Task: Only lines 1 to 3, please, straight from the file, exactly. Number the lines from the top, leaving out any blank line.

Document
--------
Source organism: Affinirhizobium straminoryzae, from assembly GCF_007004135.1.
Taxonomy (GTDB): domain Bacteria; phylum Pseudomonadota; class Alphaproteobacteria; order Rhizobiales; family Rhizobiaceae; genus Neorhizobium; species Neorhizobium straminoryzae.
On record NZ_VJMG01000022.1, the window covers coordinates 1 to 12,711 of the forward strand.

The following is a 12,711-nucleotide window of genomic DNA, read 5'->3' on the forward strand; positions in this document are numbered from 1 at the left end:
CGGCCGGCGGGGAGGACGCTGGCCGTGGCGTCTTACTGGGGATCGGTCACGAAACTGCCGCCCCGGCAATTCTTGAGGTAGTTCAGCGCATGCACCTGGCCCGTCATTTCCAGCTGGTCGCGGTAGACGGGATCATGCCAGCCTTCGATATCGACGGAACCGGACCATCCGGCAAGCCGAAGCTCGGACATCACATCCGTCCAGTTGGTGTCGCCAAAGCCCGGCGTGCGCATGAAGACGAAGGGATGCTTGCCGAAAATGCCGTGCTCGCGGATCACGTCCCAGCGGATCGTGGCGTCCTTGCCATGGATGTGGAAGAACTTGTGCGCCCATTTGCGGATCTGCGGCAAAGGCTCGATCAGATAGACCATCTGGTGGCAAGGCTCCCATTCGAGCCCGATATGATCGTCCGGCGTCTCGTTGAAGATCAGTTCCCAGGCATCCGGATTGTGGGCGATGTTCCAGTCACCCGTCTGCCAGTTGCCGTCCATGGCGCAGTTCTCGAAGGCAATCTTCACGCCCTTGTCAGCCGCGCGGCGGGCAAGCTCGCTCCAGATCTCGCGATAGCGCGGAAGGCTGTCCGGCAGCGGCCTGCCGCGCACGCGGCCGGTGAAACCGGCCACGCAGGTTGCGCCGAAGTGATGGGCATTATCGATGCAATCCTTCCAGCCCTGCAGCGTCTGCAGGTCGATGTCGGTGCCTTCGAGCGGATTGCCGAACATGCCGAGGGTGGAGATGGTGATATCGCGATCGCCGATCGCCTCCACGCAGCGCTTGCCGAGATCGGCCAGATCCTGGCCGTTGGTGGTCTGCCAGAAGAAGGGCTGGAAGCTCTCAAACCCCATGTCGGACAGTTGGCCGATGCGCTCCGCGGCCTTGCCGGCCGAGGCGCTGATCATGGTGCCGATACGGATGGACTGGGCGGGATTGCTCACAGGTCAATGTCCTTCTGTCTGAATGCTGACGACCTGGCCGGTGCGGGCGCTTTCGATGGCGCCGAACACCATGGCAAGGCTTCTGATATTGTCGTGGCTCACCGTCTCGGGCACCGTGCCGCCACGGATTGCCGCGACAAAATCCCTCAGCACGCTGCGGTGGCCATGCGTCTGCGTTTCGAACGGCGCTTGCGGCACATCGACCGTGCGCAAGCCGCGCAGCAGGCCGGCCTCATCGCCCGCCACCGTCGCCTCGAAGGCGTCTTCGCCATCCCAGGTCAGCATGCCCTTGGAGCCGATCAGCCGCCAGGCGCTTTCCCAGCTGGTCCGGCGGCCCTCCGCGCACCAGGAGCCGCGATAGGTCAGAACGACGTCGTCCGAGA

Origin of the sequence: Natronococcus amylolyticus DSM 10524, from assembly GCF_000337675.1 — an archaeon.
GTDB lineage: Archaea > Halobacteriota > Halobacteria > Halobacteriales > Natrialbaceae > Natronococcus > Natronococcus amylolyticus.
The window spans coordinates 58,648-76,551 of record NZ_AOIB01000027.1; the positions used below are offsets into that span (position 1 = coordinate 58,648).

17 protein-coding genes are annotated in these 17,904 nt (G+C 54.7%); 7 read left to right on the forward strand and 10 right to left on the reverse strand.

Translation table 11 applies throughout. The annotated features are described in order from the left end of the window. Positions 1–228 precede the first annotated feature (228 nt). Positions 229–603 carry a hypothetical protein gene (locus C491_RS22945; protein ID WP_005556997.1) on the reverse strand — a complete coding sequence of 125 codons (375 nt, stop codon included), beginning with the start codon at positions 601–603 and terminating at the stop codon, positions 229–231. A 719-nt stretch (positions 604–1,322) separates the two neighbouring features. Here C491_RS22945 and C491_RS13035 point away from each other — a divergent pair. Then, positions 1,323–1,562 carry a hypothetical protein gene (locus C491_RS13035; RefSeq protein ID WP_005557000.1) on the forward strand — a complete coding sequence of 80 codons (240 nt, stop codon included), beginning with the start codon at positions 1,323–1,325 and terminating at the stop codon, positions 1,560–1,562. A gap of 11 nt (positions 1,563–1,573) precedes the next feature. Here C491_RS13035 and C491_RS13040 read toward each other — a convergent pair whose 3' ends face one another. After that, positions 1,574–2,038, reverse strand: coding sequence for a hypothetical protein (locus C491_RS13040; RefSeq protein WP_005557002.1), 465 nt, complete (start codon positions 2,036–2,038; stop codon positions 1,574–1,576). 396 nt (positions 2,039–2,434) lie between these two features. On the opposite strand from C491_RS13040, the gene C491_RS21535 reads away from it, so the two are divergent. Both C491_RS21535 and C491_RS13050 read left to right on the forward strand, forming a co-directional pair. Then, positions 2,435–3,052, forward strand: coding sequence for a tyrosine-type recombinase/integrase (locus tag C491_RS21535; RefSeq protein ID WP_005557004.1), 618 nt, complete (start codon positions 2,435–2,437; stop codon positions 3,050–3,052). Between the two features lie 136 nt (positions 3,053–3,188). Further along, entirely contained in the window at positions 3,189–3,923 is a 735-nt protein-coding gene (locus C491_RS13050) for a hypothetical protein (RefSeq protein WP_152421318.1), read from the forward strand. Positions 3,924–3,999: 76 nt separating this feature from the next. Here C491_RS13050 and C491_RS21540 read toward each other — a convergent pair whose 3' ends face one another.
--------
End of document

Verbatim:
Source organism: Affinirhizobium straminoryzae, from assembly GCF_007004135.1.
Taxonomy (GTDB): domain Bacteria; phylum Pseudomonadota; class Alphaproteobacteria; order Rhizobiales; family Rhizobiaceae; genus Neorhizobium; species Neorhizobium straminoryzae.
On record NZ_VJMG01000022.1, the window covers coordinates 1 to 12,711 of the forward strand.